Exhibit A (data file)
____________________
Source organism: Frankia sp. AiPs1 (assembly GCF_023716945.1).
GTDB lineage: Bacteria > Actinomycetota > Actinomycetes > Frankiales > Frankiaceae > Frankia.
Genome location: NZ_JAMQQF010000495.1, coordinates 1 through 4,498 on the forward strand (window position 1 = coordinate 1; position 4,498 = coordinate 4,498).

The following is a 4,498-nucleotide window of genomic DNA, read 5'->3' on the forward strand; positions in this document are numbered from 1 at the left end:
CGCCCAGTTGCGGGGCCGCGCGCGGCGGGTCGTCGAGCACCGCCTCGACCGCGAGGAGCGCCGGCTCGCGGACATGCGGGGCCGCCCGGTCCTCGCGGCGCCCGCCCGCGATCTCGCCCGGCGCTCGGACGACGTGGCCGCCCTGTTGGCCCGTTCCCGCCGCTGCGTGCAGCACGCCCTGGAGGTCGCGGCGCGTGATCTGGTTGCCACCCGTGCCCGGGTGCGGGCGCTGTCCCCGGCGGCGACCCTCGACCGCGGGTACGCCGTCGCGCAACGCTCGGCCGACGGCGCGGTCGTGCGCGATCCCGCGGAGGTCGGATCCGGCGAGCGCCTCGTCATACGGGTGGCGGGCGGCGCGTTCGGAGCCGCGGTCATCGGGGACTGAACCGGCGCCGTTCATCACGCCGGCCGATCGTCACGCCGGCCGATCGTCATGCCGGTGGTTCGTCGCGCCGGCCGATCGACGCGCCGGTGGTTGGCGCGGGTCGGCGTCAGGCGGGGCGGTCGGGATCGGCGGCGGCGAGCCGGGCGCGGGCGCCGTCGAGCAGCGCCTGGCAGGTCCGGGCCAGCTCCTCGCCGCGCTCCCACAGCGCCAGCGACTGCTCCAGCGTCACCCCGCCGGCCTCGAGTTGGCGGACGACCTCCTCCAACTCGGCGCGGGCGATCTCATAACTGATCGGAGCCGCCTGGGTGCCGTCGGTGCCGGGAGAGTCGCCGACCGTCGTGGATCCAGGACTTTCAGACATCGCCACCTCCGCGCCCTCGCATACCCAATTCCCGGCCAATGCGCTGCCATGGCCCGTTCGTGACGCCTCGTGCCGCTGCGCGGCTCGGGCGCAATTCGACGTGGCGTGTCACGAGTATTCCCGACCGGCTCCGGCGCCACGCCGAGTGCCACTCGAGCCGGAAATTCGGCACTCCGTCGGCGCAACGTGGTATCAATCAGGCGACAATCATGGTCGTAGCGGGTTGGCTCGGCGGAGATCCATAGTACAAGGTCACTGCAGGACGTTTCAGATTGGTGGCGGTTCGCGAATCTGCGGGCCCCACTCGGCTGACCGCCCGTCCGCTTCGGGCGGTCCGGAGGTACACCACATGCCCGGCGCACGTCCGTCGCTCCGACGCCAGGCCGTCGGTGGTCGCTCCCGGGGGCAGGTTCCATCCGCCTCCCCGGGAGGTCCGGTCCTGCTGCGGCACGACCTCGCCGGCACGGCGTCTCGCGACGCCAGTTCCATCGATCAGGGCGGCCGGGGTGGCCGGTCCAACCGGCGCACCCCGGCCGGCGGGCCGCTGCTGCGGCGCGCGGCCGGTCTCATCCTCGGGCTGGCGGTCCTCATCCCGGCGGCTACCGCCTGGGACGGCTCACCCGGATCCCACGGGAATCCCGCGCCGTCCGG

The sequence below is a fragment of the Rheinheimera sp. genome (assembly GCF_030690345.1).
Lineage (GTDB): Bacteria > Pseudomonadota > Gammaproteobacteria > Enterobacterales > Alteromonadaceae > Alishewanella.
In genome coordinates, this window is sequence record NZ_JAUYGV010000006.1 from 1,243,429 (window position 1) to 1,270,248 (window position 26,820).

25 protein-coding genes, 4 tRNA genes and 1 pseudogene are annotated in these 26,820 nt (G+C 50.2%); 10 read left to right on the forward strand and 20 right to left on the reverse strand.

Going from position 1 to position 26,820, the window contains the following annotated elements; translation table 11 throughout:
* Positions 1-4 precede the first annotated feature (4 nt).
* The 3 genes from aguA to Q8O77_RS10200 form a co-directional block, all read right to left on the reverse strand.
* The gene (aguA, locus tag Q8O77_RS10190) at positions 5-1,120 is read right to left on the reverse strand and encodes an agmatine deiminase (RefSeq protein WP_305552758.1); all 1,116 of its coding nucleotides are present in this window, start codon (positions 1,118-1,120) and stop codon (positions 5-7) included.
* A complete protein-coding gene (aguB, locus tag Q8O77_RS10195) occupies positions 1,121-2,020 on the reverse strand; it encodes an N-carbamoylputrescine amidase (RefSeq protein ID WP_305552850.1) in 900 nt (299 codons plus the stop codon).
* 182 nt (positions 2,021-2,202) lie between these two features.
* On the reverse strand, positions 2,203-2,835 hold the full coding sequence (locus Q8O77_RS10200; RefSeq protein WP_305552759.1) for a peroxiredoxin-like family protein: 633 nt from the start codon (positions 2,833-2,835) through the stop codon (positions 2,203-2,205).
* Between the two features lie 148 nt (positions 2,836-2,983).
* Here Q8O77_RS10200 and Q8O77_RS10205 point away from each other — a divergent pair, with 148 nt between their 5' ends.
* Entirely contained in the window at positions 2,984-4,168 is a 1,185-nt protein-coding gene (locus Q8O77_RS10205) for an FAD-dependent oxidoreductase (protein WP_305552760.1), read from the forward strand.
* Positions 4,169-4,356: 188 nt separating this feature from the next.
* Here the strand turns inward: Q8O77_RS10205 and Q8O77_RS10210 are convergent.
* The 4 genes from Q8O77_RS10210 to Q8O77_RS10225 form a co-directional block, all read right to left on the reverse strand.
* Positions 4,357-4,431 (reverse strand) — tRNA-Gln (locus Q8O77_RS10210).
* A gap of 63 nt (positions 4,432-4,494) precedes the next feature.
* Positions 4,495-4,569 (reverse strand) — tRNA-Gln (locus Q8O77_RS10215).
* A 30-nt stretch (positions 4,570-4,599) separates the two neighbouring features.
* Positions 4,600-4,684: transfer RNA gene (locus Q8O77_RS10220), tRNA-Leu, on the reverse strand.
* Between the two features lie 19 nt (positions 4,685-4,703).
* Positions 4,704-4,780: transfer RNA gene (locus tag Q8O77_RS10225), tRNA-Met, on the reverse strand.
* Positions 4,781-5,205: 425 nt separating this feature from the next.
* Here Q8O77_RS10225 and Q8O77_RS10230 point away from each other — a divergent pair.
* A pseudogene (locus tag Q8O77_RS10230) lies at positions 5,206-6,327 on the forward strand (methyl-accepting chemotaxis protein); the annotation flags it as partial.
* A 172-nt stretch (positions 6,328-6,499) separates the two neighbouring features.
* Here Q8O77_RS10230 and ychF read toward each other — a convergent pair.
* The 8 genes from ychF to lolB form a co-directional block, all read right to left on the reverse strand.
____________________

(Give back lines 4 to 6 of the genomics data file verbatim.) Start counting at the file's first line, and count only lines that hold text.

The following is a 4,498-nucleotide window of genomic DNA, read 5'->3' on the forward strand; positions in this document are numbered from 1 at the left end:
CGCCCAGTTGCGGGGCCGCGCGCGGCGGGTCGTCGAGCACCGCCTCGACCGCGAGGAGCGCCGGCTCGCGGACATGCGGGGCCGCCCGGTCCTCGCGGCGCCCGCCCGCGATCTCGCCCGGCGCTCGGACGACGTGGCCGCCCTGTTGGCCCGTTCCCGCCGCTGCGTGCAGCACGCCCTGGAGGTCGCGGCGCGTGATCTGGTTGCCACCCGTGCCCGGGTGCGGGCGCTGTCCCCGGCGGCGACCCTCGACCGCGGGTACGCCGTCGCGCAACGCTCGGCCGACGGCGCGGTCGTGCGCGATCCCGCGGAGGTCGGATCCGGCGAGCGCCTCGTCATACGGGTGGCGGGCGGCGCGTTCGGAGCCGCGGTCATCGGGGACTGAACCGGCGCCGTTCATCACGCCGGCCGATCGTCACGCCGGCCGATCGTCATGCCGGTGGTTCGTCGCGCCGGCCGATCGACGCGCCGGTGGTTGGCGCGGGTCGGCGTCAGGCGGGGCGGTCGGGATCGGCGGCGGCGAGCCGGGCGCGGGCGCCGTCGAGCAGCGCCTGGCAGGTCCGGGCCAGCTCCTCGCCGCGCTCCCACAGCGCCAGCGACTGCTCCAGCGTCACCCCGCCGGCCTCGAGTTGGCGGACGACCTCCTCCAACTCGGCGCGGGCGATCTCATAACTGATCGGAGCCGCCTGGGTGCCGTCGGTGCCGGGAGAGTCGCCGACCGTCGTGGATCCAGGACTTTCAGACATCGCCACCTCCGCGCCCTCGCATACCCAATTCCCGGCCAATGCGCTGCCATGGCCCGTTCGTGACGCCTCGTGCCGCTGCGCGGCTCGGGCGCAATTCGACGTGGCGTGTCACGAGTATTCCCGACCGGCTCCGGCGCCACGCCGAGTGCCACTCGAGCCGGAAATTCGGCACTCCGTCGGCGCAACGTGGTATCAATCAGGCGACAATCATGGTCGTAGCGGGTTGGCTCGGCGGAGATCCATAGTACAAGGTCACTGCAGGACGTTTCAGATTGGTGGCGGTTCGCGAATCTGCGGGCCCCACTCGGCTGACCGCCCGTCCGCTTCGGGCGGTCCGGAGGTACACCACATGCCCGGCGCACGTCCGTCGCTCCGACGCCAGGCCGTCGGTGGTCGCTCCCGGGGGCAGGTTCCATCCGCCTCCCCGGGAGGTCCGGTCCTGCTGCGGCACGACCTCGCCGGCACGGCGTCTCGCGACGCCAGTTCCATCGATCAGGGCGGCCGGGGTGGCCGGTCCAACCGGCGCACCCCGGCCGGCGGGCCGCTGCTGCGGCGCGCGGCCGGTCTCATCCTCGGGCTGGCGGTCCTCATCCCGGCGGCTACCGCCTGGGACGGCTCACCCGGATCCCACGGGAATCCCGCGCCGTCCGG

The sequence below is a fragment of the Rheinheimera sp. genome (assembly GCF_030690345.1).